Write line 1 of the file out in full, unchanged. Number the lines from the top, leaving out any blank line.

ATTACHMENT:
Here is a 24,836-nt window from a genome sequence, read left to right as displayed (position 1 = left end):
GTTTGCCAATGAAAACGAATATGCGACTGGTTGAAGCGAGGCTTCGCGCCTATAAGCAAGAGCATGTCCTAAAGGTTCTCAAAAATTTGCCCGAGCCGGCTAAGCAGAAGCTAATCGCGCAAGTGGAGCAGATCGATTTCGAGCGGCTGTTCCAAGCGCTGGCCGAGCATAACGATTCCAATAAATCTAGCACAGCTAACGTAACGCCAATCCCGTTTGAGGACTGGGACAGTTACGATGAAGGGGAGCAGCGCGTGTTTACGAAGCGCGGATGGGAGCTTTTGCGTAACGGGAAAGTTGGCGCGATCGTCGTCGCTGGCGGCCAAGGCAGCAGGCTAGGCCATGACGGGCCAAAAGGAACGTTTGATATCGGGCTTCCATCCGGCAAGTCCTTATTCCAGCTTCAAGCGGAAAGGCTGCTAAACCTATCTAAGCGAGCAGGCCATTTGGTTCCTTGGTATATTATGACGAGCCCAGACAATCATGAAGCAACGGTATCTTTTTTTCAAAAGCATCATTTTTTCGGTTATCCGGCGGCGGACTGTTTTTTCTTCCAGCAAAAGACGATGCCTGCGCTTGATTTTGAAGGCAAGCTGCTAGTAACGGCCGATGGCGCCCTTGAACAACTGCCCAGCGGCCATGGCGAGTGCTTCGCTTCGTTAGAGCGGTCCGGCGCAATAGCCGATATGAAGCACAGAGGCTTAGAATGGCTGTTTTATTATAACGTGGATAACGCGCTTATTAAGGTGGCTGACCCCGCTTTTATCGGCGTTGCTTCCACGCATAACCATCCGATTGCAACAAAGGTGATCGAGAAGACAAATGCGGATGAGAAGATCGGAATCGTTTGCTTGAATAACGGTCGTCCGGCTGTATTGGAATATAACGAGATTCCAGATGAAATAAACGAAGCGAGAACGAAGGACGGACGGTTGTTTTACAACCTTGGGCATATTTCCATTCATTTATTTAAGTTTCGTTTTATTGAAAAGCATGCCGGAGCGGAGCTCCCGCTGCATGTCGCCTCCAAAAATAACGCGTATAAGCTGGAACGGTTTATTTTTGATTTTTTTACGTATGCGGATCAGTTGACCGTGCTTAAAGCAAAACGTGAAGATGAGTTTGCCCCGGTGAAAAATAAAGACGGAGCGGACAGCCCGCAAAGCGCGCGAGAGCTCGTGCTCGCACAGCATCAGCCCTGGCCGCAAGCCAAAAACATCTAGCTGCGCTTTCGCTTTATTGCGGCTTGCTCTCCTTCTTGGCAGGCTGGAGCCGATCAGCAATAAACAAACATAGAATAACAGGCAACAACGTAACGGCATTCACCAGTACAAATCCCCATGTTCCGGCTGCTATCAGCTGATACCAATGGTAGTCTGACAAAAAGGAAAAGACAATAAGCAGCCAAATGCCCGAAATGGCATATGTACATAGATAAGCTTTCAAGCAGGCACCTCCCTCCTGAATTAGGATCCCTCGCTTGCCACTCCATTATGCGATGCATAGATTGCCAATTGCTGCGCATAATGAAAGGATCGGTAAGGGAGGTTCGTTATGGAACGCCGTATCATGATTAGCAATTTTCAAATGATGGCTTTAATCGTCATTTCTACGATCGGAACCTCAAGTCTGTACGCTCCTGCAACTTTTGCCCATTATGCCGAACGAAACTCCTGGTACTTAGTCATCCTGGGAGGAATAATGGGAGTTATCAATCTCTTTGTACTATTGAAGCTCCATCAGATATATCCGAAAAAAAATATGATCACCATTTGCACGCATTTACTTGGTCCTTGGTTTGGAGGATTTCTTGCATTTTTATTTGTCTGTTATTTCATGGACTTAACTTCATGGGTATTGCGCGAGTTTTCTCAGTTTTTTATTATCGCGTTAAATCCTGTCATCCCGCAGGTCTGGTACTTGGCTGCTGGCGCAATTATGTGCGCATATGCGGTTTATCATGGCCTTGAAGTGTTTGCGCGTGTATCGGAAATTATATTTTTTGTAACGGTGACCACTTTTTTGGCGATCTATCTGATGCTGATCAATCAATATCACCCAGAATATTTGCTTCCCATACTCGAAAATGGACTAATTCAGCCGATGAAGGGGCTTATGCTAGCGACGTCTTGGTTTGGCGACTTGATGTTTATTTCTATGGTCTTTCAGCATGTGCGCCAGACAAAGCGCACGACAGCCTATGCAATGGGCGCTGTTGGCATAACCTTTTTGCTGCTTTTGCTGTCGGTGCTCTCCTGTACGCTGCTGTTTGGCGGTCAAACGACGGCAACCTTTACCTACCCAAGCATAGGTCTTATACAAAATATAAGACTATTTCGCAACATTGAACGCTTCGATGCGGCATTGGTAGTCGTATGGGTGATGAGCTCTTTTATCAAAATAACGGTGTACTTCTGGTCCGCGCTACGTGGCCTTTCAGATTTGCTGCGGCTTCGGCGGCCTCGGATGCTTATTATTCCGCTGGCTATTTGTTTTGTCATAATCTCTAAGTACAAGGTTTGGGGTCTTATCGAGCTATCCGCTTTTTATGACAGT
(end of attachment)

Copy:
Here is a 24,836-nt window from a genome sequence, read left to right as displayed (position 1 = left end):